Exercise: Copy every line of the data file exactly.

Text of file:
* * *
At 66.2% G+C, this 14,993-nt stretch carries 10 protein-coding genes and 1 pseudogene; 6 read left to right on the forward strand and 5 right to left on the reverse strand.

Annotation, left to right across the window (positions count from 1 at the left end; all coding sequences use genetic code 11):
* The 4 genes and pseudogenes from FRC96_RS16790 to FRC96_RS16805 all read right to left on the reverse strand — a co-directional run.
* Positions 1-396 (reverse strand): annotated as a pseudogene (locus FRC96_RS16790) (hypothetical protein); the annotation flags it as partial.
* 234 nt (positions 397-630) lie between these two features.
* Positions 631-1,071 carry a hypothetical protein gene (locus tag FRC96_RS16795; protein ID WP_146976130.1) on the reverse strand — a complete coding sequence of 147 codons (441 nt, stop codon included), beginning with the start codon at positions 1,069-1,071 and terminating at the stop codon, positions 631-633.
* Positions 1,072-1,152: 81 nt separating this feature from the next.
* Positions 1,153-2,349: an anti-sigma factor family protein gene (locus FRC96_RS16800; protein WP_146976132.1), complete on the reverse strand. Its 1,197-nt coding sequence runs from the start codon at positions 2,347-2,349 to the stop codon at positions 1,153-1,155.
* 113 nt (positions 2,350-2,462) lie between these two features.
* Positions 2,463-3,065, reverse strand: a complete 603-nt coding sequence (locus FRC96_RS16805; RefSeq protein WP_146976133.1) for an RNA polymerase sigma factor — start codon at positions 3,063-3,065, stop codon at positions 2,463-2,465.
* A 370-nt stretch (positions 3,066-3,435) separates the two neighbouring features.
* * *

At 66.2% G+C, this 14,993-nt stretch carries 10 protein-coding genes and 1 pseudogene; 6 read left to right on the forward strand and 5 right to left on the reverse strand.

Annotation, left to right across the window (positions count from 1 at the left end; all coding sequences use genetic code 11):
* The 4 genes and pseudogenes from FRC96_RS16790 to FRC96_RS16805 all read right to left on the reverse strand — a co-directional run.
* Positions 1-396 (reverse strand): annotated as a pseudogene (locus FRC96_RS16790) (hypothetical protein); the annotation flags it as partial.
* 234 nt (positions 397-630) lie between these two features.
* Positions 631-1,071 carry a hypothetical protein gene (locus tag FRC96_RS16795; protein ID WP_146976130.1) on the reverse strand — a complete coding sequence of 147 codons (441 nt, stop codon included), beginning with the start codon at positions 1,069-1,071 and terminating at the stop codon, positions 631-633.
* Positions 1,072-1,152: 81 nt separating this feature from the next.
* Positions 1,153-2,349: an anti-sigma factor family protein gene (locus FRC96_RS16800; protein WP_146976132.1), complete on the reverse strand. Its 1,197-nt coding sequence runs from the start codon at positions 2,347-2,349 to the stop codon at positions 1,153-1,155.
* 113 nt (positions 2,350-2,462) lie between these two features.
* Positions 2,463-3,065, reverse strand: a complete 603-nt coding sequence (locus FRC96_RS16805; RefSeq protein WP_146976133.1) for an RNA polymerase sigma factor — start codon at positions 3,063-3,065, stop codon at positions 2,463-2,465.
* A 370-nt stretch (positions 3,066-3,435) separates the two neighbouring features.